The Aditya Birla Group’s retail venture is a little over a year old, but the company already has 430 supermarkets and could have 500 by the end of March. It could also have as many as a dozen hypermarkets by the end of 2008-09. But the chain, like other rivals, has entered the market at a time when the decibel level of protests against organized or modern retail is rising high, because it could affect the livelihoods of smaller vendors in the vicinity of such stores.
Sumant Sinha, chief executive officer of Aditya Birla Retail Ltd, and Russell Berman, the head of the company’s hypermarket business, talked to Mint about the company’s plans at the launch of its first hypermarket store in Vadodra. Edited excerpts:
It has been a little over a year since you started your retail venture, what would you say have been your biggest learnings?
Sumant Sinha, CEO of Aditya Birla Retail, says if you don’t give consumers a good experience, they are not going to come.
Sinha: There are so many of them, I don’t even know where to start. I would say one is that this business is not an easy business. There are a lot of issues and constraints—people is one, real estate is another, the lack of organization with regard to vendors or supply chain.
These are significant issues we have had to overcome. So, one key learning is that you cannot really depend on other people, you pretty much have to do it yourself. You also have to make an allowance for other people’s lack of performance. Also, consumers are pretty discerning. They are looking for a good deal, a good experience and if you don’t give them that, then they are not going to come.
Berman: The value proposition is a critical parameter in the behaviour of the consumer. They are value-driven and they know quality. I don’t think you can give them anything at any price, or at least not twice! That discerning sense is very clear and I hope that we have incorporated that in our hypermarket.
You talked about real estate being a challenge. Is it more so for a hypermarket where you need a large amount of space?
Sinha: No, it is the same for every format. Real estate is a very important part of the cost.
Can you talk about your plans for the hypermarket segment. How do you see that growing?
Right fit: Russell Berman, head of Aditya Birla Retail’s hypermarket business, says there is no competition with supermarkets.
Berman: Our objective is to open across India and we will lock down sites that we can afford. The real estate market can drive the opportunities that are available to us to open locations.
Will you look to open in the same place where the supermarkets are?
Berman: There is a complementarity. These are not competing formats in the same way that supermarkets are with kirana stores. I think the hypermarkets can fit into the retail fabric without an issue.
Is finding people an issue for you because you have entered the market when there are other retailers and you need to hire from them at higher salaries?
Sinha: I think getting good, trained people is certainly an issue. There are just not enough people in India who know how to run a supply chain, a store, or who have merchandising knowledge and there is not that much of a pool to hire from. It is not that other retailers have a huge pool of talent. It is just that the whole industry is being created from scratch. So, everybody has to do their learning.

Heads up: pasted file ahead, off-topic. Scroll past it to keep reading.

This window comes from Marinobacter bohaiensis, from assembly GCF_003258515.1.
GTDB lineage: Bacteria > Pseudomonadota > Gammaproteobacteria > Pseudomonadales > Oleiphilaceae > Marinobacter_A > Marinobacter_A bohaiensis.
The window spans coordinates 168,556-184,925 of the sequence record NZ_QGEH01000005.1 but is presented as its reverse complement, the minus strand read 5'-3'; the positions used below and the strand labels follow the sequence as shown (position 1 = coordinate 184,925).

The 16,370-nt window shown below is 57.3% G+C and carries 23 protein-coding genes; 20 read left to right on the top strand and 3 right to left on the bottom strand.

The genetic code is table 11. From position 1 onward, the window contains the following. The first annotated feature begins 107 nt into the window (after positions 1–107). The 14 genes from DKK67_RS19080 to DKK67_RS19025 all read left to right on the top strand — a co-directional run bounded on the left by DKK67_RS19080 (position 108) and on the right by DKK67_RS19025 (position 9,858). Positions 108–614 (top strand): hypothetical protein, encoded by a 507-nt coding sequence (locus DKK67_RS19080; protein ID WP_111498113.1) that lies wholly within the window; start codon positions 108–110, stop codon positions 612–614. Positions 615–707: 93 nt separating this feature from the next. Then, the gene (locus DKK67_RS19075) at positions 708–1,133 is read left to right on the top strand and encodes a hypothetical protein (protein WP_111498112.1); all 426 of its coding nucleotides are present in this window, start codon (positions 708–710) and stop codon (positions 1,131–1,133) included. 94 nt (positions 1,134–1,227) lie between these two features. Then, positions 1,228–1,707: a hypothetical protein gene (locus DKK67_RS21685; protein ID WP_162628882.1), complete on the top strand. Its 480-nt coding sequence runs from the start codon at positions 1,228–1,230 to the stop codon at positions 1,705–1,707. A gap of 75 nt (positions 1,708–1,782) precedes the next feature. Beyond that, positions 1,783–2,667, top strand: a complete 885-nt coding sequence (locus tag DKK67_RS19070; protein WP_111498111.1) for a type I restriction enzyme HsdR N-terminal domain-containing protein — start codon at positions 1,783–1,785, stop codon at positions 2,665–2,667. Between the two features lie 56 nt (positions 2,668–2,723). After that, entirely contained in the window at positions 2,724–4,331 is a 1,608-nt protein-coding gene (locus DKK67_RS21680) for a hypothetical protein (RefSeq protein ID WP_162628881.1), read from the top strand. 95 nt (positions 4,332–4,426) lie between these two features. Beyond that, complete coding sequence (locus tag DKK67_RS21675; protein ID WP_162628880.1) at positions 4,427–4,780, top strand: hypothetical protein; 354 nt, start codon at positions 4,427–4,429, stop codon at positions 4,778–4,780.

Are you finding people’s attitudes towards retail changing as the industry goes through an image change and becomes cooler?
Sinha: It is. What helps is also that we are part of the Aditya Birla Group and that has some cache. It has been ranked as the best employer (in India, in a survey conducted by Hewitt Associates). So, that does help.
The new Rajasthan budget levied a 4% tax on all food and grocery sold in modern retail in the state. Already the Uttar Pradesh government has banned modern retailers and Kerala is mulling a draft legislation to control modern retail. Does this impact your plans at all? Is this becoming a bigger problem than you anticipated?
Sinha: It is certainly an issue. It is particularly, pertaining to fruits and vegetables. It doesn’t really affect anything else. I think we will find ways and means of getting around some of the issues. We do have five of our supermarkets in Jaipur.
Typically, anything between 5-20% of our sales come from fruit and vegetables and that will become 4% more expensive and that is not very healthy from our standpoint.
Are you also in Kerala and have you had trouble there?
Sinha: Yes we are in Kerala and we have had issues there.
Would you like to see some policy statement that addresses these issues?
Sinha: I don’t really know if...(the Union government)... can mandate a policy on this because this is a state subject and you need a number of licences from municipalities. So, if someone does not want to encourage retail stores, there are many way of doing it or stopping it. So, I don’t think you can mandate a policy.
Are you looking at other formats and any details you can share on that?
Sinha: We would be looking at other formats, but it is too early to share details on that.
Are you looking at any acquisitions?
Sinha: At this point, we have no plans.